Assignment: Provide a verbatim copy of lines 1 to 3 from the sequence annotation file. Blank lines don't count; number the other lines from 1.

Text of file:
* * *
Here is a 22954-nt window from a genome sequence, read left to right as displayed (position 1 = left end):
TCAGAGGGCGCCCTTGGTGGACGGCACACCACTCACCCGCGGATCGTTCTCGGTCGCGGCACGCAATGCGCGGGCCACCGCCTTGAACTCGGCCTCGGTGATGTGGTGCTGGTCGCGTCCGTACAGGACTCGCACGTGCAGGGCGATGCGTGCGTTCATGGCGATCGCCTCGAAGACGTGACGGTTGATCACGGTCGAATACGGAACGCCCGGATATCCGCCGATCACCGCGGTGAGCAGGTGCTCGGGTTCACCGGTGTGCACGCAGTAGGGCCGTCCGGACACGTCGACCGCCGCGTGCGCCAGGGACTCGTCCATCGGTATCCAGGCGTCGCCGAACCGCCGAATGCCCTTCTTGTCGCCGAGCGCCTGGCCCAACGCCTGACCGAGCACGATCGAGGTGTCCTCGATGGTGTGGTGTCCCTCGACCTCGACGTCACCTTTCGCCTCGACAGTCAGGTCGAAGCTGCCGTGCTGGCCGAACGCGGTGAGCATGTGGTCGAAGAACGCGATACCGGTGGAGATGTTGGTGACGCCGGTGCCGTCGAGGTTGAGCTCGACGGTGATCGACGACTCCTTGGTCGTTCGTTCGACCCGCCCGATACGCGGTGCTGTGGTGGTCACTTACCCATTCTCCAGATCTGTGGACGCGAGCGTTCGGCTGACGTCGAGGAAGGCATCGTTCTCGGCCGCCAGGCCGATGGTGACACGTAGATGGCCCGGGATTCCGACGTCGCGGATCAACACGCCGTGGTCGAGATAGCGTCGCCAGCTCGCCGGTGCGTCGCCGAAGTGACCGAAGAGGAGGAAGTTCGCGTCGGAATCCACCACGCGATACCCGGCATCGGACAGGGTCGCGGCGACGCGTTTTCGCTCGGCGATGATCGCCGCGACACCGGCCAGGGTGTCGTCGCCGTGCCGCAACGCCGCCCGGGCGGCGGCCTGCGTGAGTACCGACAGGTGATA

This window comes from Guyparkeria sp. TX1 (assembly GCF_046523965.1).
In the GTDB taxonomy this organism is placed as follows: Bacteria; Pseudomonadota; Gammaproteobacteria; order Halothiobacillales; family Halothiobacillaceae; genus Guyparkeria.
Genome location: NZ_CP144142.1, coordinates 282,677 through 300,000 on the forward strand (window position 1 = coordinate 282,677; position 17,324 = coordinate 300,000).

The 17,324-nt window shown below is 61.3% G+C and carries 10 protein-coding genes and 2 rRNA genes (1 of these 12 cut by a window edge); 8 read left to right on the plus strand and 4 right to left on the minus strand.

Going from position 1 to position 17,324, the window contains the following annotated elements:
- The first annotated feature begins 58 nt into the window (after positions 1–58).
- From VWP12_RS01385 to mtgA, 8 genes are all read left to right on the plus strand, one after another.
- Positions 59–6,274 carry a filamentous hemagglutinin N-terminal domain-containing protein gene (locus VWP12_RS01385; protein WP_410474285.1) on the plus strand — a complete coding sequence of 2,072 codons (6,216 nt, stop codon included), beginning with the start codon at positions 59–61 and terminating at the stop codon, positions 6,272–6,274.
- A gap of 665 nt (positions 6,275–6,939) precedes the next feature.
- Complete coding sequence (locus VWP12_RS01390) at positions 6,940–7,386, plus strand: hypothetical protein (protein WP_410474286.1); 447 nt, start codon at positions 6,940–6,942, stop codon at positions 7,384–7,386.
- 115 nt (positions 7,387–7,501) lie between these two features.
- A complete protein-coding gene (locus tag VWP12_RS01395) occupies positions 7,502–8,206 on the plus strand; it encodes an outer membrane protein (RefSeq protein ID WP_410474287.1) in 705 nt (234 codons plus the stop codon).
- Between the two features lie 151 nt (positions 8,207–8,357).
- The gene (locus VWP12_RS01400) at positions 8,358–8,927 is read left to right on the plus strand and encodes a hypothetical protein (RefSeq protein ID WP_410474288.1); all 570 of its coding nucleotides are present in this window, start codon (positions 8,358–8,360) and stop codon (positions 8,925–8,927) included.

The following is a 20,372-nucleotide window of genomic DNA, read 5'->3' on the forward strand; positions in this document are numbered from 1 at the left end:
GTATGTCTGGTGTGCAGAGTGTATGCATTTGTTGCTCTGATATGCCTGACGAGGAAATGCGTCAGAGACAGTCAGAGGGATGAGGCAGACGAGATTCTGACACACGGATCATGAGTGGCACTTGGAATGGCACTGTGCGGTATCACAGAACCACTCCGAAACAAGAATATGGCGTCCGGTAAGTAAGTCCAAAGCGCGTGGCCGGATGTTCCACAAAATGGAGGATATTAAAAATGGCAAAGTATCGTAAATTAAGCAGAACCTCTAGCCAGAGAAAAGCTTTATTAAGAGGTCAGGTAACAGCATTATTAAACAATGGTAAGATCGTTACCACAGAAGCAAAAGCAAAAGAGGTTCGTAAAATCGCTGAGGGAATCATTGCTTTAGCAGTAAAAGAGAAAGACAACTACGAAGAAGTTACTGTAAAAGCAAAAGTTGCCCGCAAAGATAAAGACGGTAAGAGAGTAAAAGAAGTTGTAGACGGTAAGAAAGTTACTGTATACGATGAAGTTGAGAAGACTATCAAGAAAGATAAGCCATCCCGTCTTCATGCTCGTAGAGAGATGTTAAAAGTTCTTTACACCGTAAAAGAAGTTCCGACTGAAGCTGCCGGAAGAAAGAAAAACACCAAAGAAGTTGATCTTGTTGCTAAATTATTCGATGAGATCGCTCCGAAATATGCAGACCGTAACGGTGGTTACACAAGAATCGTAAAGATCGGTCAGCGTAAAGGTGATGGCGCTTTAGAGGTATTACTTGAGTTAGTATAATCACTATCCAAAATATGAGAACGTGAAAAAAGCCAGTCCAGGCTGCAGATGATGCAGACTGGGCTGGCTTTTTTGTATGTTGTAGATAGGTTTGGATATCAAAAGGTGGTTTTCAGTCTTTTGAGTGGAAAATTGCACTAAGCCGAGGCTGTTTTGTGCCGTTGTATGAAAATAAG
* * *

Here is a 22954-nt window from a genome sequence, read left to right as displayed (position 1 = left end):
TCAGAGGGCGCCCTTGGTGGACGGCACACCACTCACCCGCGGATCGTTCTCGGTCGCGGCACGCAATGCGCGGGCCACCGCCTTGAACTCGGCCTCGGTGATGTGGTGCTGGTCGCGTCCGTACAGGACTCGCACGTGCAGGGCGATGCGTGCGTTCATGGCGATCGCCTCGAAGACGTGACGGTTGATCACGGTCGAATACGGAACGCCCGGATATCCGCCGATCACCGCGGTGAGCAGGTGCTCGGGTTCACCGGTGTGCACGCAGTAGGGCCGTCCGGACACGTCGACCGCCGCGTGCGCCAGGGACTCGTCCATCGGTATCCAGGCGTCGCCGAACCGCCGAATGCCCTTCTTGTCGCCGAGCGCCTGGCCCAACGCCTGACCGAGCACGATCGAGGTGTCCTCGATGGTGTGGTGTCCCTCGACCTCGACGTCACCTTTCGCCTCGACAGTCAGGTCGAAGCTGCCGTGCTGGCCGAACGCGGTGAGCATGTGGTCGAAGAACGCGATACCGGTGGAGATGTTGGTGACGCCGGTGCCGTCGAGGTTGAGCTCGACGGTGATCGACGACTCCTTGGTCGTTCGTTCGACCCGCCCGATACGCGGTGCTGTGGTGGTCACTTACCCATTCTCCAGATCTGTGGACGCGAGCGTTCGGCTGACGTCGAGGAAGGCATCGTTCTCGGCCGCCAGGCCGATGGTGACACGTAGATGGCCCGGGATTCCGACGTCGCGGATCAACACGCCGTGGTCGAGATAGCGTCGCCAGCTCGCCGGTGCGTCGCCGAAGTGACCGAAGAGGAGGAAGTTCGCGTCGGAATCCACCACGCGATACCCGGCATCGGACAGGGTCGCGGCGACGCGTTTTCGCTCGGCGATGATCGCCGCGACACCGGCCAGGGTGTCGTCGCCGTGCCGCAACGCCGCCCGGGCGGCGGCCTGCGTGAGTACCGACAGGTGATA

This window comes from Guyparkeria sp. TX1 (assembly GCF_046523965.1).